I was born in 1963, eight months before President John F. Kennedy was assassinated in Dallas, Texas. I started going to the movies in 1969; the first movie I remember seeing theaters was John Sturges’ 1963 World War II/POW action-adventure film The Great Escape. I saw that in a now-closed Bogota movie theater, the Almirante, with my half-sister Vicky and one of her paternal first cousins. Because I was so young and going to the movies was a relatively rare treat during my family’s six-year-long stay in Colombia, I don’t think I saw more than three or four films in a theater between 1966 and the spring of 1972.
As a result, I saw most of the films in this list for the first time in the 1970s when they aired either on the Big Three networks (ABC, CBS, and NBC) or on independent stations such as Miami’s WCIX-TV (now CBS affiliate WFOR). One, To Kill a Mockingbird, I saw at South Miami Senior High when many 10th grade English classes read Harper Lee’s eponymous book as part of the curriculum. Others I saw for the first time when I added them to my Blu-ray collection.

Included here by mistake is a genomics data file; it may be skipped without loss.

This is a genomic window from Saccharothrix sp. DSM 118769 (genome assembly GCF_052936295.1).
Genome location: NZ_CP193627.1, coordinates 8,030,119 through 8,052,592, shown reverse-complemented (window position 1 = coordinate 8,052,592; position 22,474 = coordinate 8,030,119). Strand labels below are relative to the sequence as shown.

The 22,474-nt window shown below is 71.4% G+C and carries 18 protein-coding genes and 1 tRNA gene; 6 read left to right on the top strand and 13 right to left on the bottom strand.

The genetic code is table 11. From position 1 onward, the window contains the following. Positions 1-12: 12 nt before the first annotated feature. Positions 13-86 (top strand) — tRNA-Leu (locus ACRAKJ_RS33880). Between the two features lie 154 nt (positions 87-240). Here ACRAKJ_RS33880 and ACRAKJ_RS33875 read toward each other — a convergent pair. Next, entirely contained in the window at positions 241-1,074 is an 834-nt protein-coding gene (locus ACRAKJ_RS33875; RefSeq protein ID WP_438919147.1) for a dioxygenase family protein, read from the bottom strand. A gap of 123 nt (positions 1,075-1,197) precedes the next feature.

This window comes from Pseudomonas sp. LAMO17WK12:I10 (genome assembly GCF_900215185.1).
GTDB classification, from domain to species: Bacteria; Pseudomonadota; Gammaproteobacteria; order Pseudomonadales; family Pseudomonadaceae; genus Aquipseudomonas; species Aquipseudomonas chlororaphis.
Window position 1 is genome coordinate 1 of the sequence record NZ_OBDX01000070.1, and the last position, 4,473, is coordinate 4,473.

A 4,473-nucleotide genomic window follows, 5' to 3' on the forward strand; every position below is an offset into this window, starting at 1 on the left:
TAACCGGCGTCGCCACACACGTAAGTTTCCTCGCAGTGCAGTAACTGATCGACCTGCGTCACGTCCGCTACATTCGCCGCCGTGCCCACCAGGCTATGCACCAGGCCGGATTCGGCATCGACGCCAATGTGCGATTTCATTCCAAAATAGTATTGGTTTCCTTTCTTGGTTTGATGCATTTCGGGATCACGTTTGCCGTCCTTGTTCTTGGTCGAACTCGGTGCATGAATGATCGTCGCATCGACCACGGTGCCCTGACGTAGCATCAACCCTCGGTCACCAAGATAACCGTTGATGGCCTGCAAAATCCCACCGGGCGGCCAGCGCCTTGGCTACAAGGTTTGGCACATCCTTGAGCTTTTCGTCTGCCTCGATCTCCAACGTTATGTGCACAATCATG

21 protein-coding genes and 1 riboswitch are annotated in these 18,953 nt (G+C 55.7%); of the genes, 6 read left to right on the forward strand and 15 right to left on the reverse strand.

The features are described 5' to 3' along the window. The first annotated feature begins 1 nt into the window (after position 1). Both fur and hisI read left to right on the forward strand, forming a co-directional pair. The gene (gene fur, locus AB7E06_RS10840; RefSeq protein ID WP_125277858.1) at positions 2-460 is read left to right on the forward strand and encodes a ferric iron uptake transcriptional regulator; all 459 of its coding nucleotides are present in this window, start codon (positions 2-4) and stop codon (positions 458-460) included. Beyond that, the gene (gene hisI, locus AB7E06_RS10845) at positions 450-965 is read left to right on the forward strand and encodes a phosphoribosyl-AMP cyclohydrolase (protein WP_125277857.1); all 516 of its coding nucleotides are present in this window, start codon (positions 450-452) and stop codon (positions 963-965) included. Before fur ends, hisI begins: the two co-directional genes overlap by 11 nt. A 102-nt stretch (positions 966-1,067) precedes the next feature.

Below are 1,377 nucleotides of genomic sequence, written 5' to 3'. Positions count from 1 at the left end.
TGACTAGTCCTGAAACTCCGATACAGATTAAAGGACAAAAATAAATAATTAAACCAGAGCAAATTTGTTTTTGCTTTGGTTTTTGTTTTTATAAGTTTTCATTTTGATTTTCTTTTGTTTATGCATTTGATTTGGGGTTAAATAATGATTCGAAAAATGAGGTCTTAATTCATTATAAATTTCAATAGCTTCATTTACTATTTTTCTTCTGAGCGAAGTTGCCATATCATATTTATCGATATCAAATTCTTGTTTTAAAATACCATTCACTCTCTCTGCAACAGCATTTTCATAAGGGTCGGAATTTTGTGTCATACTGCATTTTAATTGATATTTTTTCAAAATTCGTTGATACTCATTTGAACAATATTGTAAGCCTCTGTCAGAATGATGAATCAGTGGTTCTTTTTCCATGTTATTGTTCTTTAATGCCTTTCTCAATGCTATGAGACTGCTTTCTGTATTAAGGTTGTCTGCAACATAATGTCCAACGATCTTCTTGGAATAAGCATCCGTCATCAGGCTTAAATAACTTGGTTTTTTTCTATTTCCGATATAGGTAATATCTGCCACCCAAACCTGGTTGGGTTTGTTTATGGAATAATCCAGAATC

According to the colorful pie chart on my Blu-ray.com account’s My Collection Statistics page, movies (plus three seasons of the Star Trek television series) produced and released in the 1960s account for 7.1% of my Blu-ray collection, which now consists of 330 feature films (and 53 TV seasons). Therefore, this list is shorter than the others in the On Movies: My Favorite Movies from the _____’s series.
And as Jackie Gleason used to say, “Away we go!”
- The Magnificent Seven (1960)
- Lawrence of Arabia (1962)
- To Kill a Mockingbird (1962)
- The Longest Day (1962)
- The Great Escape (1963)
- The Pink Panther (1963)
- From Russia with Love (1963)
- Dr. Strangelove: or How I Learned to Stop Worrying and Love the Bomb (1964)
- Zulu (1964)
- The Sons of Katie Elder (1965)
- Thunderball (1965)
- The Good, the Bad, and the Ugly (1966)
- The Dirty Dozen (1967)
- 2001: A Space Odyssey (1968)
 My DVD collection, which I started in 1998 and I still get a few titles for when there’s no Blu-ray or 4K UHD version available, is smaller: 166 theatrical films and 65 seasons’ worth of various TV series, including The Adventures of Young Indiana Jones, Ken Burns Presents: The West, and CNN’s late 1990s documentary series The Cold War.